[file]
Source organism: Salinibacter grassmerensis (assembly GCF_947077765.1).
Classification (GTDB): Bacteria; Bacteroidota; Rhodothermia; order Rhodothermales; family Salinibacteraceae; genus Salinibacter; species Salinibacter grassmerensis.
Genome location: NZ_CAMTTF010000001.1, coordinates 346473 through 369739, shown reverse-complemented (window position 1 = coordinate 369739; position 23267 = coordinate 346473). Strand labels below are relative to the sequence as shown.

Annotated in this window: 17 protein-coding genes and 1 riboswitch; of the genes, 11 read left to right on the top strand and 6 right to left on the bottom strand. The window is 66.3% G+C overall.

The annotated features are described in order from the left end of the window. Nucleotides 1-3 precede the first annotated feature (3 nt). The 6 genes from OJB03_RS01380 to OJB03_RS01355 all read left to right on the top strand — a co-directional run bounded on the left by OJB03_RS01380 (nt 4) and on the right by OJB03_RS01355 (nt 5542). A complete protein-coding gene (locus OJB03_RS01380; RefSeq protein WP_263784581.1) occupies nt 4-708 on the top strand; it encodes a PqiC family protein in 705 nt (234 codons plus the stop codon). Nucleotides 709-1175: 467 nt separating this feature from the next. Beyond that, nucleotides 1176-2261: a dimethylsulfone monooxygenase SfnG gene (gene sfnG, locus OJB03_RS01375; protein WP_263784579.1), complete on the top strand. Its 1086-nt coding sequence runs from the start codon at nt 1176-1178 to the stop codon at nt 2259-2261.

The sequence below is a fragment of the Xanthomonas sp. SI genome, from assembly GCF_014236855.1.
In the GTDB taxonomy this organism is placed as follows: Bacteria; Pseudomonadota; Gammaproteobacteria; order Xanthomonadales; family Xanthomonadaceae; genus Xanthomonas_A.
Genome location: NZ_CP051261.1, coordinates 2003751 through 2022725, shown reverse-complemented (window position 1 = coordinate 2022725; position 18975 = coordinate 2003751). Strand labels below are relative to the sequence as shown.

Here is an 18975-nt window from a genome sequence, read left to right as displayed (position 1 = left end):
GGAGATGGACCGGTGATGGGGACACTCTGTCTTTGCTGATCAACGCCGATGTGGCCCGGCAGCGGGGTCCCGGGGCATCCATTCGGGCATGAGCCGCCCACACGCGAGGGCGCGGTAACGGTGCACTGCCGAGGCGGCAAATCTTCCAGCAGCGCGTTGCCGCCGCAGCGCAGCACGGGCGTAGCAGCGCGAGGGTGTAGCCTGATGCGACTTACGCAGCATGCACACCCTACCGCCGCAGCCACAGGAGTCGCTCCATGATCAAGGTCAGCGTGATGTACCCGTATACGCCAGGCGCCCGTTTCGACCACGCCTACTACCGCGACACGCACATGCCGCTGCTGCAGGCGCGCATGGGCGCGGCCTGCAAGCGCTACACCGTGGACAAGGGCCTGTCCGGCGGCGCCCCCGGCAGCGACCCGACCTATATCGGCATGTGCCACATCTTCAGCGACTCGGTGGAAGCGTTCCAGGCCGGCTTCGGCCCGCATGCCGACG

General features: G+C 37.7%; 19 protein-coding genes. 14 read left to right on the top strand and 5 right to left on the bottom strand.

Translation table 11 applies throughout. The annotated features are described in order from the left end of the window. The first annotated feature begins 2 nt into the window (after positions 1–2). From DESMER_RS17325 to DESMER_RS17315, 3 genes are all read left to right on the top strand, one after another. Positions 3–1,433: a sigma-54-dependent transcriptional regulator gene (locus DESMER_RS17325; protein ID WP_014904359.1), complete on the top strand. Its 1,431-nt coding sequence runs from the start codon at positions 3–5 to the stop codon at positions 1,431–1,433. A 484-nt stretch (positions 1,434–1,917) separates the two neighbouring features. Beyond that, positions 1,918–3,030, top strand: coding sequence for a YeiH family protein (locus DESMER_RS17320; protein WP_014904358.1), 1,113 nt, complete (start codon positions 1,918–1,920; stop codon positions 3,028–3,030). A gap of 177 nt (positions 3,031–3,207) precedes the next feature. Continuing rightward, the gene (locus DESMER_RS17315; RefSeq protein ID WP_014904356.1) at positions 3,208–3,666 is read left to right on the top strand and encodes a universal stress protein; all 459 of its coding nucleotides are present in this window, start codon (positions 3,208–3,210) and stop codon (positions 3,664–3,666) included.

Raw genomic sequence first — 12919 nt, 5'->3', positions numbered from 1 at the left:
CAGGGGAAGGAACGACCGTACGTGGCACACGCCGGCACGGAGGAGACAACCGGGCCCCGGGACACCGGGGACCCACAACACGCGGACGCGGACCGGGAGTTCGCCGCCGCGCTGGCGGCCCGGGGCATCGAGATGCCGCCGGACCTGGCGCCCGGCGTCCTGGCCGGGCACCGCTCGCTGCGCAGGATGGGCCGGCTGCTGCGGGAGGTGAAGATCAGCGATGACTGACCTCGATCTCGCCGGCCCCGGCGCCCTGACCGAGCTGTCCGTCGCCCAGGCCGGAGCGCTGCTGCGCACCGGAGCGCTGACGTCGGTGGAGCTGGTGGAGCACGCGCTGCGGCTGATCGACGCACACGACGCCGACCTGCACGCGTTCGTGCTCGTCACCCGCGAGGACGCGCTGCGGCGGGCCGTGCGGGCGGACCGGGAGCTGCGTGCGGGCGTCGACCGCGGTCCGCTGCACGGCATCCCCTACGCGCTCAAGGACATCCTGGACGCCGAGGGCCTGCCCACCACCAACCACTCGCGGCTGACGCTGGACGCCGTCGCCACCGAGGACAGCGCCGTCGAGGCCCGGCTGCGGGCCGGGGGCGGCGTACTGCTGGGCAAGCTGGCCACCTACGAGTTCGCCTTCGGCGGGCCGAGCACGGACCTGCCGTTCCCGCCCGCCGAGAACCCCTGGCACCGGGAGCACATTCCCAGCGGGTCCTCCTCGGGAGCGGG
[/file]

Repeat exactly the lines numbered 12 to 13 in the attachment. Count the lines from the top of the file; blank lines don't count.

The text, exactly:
Translation table 11 applies throughout. The annotated features are described in order from the left end of the window. The first annotated feature begins 2 nt into the window (after positions 1–2). From DESMER_RS17325 to DESMER_RS17315, 3 genes are all read left to right on the top strand, one after another. Positions 3–1,433: a sigma-54-dependent transcriptional regulator gene (locus DESMER_RS17325; protein ID WP_014904359.1), complete on the top strand. Its 1,431-nt coding sequence runs from the start codon at positions 3–5 to the stop codon at positions 1,431–1,433. A 484-nt stretch (positions 1,434–1,917) separates the two neighbouring features. Beyond that, positions 1,918–3,030, top strand: coding sequence for a YeiH family protein (locus DESMER_RS17320; protein WP_014904358.1), 1,113 nt, complete (start codon positions 1,918–1,920; stop codon positions 3,028–3,030). A gap of 177 nt (positions 3,031–3,207) precedes the next feature. Continuing rightward, the gene (locus DESMER_RS17315; RefSeq protein ID WP_014904356.1) at positions 3,208–3,666 is read left to right on the top strand and encodes a universal stress protein; all 459 of its coding nucleotides are present in this window, start codon (positions 3,208–3,210) and stop codon (positions 3,664–3,666) included.

Raw genomic sequence first — 12919 nt, 5'->3', positions numbered from 1 at the left: